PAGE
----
This post summarises where I’m at with the initial design of the Disco Table. I’ve started ordering parts in for the construction process. My next post will outline my progress on modifying the Ikea table and some prototype circuits I’ve built on a breadboard.

James Moss

I’m a freelance full-stack engineer with over 15 years experience. Currently taking on new React based opportunities, drop me a line 👋

Installing delicious bookmarks extension in Firefox 4 RC

(Update 4th May: The recent Firefox 4.0.1 update has caused issues with my original workaround, Ive now made changes below so that the plugin continues working even after future updates)

I’m now using Firefox 4 RC as my main browser; it’s stable, fast and the UI changes feel like a big step forward. I haven’t had much problem getting my addons working but the delicious bookmarking extension didn’t want to play ball. I use it on a daily basis (check out my last few bookmarks over on the right hand sidebar) so this was a real dealbreaker for me.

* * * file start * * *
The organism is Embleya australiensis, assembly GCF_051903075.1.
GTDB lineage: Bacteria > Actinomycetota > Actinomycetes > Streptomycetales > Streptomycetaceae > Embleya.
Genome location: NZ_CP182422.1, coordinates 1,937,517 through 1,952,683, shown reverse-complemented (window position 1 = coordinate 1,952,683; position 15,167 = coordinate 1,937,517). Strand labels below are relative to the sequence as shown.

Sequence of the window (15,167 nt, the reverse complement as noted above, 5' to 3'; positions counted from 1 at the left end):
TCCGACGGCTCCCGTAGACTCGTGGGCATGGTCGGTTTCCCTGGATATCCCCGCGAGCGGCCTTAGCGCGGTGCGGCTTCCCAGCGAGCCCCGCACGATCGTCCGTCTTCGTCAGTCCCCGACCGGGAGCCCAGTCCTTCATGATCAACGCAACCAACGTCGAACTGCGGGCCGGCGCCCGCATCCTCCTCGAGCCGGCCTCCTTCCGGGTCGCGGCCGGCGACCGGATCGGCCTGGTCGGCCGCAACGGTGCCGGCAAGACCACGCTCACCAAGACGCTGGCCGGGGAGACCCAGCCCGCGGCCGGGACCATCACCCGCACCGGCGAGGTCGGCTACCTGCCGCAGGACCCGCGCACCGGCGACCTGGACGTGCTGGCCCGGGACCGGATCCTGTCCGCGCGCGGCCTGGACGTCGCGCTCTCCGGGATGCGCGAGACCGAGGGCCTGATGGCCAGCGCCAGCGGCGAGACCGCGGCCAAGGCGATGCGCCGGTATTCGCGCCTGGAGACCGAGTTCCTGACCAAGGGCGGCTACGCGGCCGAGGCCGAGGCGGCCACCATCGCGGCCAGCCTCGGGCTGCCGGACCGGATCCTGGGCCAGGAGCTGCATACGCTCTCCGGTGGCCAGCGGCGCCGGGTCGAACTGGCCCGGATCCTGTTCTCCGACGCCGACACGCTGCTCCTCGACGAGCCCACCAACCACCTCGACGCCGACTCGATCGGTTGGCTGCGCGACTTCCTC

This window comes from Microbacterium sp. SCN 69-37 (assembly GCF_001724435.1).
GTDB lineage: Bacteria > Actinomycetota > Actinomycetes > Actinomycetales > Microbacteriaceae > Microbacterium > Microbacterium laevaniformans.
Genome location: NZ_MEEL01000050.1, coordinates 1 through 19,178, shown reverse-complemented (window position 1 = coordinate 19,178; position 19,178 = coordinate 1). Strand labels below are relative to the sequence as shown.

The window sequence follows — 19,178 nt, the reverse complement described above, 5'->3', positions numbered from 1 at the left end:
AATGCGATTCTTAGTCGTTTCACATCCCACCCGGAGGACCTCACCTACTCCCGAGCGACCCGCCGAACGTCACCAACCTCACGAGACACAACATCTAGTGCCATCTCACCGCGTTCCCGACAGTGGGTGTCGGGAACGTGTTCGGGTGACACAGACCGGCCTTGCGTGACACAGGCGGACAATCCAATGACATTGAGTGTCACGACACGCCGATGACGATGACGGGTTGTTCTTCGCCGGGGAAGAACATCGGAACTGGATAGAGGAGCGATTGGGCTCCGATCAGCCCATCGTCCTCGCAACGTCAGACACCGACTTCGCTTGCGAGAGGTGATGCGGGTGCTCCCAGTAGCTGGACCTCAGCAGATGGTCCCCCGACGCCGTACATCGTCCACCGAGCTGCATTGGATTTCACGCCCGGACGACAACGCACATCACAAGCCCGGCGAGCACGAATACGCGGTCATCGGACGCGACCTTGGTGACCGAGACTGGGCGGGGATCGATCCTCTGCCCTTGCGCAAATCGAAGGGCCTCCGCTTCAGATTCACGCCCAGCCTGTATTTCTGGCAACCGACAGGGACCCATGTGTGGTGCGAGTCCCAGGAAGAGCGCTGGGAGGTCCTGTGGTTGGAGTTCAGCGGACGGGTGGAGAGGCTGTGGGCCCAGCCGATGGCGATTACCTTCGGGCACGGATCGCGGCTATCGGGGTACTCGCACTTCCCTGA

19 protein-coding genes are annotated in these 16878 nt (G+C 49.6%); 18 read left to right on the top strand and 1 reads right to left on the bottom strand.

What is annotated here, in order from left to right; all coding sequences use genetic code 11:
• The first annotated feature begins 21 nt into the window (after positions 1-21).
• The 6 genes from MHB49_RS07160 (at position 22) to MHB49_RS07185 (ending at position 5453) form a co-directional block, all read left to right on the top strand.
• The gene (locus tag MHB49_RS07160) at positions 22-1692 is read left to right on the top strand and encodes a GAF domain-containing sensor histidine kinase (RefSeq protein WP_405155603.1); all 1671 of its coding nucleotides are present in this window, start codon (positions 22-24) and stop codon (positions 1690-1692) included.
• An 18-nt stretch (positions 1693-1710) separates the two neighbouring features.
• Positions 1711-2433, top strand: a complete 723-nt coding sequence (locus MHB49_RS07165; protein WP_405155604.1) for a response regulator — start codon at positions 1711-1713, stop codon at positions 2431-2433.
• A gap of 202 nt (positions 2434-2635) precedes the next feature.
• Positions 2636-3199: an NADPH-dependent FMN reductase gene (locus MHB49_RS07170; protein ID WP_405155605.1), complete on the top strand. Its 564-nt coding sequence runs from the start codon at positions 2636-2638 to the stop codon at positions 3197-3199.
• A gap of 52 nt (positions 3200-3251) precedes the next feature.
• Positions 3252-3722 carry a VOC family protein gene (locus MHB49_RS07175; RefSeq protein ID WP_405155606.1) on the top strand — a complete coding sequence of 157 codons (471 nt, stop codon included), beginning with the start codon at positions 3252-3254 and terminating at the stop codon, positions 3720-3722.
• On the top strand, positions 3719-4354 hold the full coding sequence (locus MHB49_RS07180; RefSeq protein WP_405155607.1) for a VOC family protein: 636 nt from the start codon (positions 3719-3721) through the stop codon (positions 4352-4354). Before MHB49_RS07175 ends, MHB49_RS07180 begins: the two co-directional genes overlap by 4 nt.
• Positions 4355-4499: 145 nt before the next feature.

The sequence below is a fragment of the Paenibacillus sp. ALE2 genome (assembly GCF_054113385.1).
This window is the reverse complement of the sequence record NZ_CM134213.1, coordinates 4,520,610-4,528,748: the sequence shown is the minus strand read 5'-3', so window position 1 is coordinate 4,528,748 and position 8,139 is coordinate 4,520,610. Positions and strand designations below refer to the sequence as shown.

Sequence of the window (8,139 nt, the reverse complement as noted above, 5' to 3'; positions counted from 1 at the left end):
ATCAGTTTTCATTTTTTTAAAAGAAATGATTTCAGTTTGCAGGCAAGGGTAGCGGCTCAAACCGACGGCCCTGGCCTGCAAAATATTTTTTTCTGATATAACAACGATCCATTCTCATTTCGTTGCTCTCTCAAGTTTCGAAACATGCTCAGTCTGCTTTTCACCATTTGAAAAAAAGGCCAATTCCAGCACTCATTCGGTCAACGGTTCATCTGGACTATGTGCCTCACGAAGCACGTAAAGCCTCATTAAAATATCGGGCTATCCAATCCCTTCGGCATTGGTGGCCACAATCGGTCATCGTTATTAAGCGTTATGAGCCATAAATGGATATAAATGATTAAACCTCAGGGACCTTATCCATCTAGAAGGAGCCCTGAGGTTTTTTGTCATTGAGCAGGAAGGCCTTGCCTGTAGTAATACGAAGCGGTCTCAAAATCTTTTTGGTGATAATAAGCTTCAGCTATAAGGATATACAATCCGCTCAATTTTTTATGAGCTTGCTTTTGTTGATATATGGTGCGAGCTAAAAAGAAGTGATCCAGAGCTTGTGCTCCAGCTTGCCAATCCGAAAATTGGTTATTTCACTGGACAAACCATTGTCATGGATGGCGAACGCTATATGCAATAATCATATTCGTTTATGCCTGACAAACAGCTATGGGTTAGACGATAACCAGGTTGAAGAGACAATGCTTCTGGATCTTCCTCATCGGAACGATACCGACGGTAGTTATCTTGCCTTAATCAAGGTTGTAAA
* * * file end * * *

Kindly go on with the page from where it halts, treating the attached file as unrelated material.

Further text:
After a bit of searching on Google I couldn’t find a simple tutorial so I thought I’d put this one together and help out anybody else looking for a solution to this problem. Please note, this is for OSX but the process will be very similar on Windows too. I’m also assuming you have upgraded from FF 3.6 and already had the delicious extension installed. If not you might need to download/install it before taking the following steps.

  1. From the menus select Help > Troubleshooting information
  2. On this new tab, near the top, you’ll see a field called Profile Directory. Click the button in the field to launch Finder (File Explorer for Windows).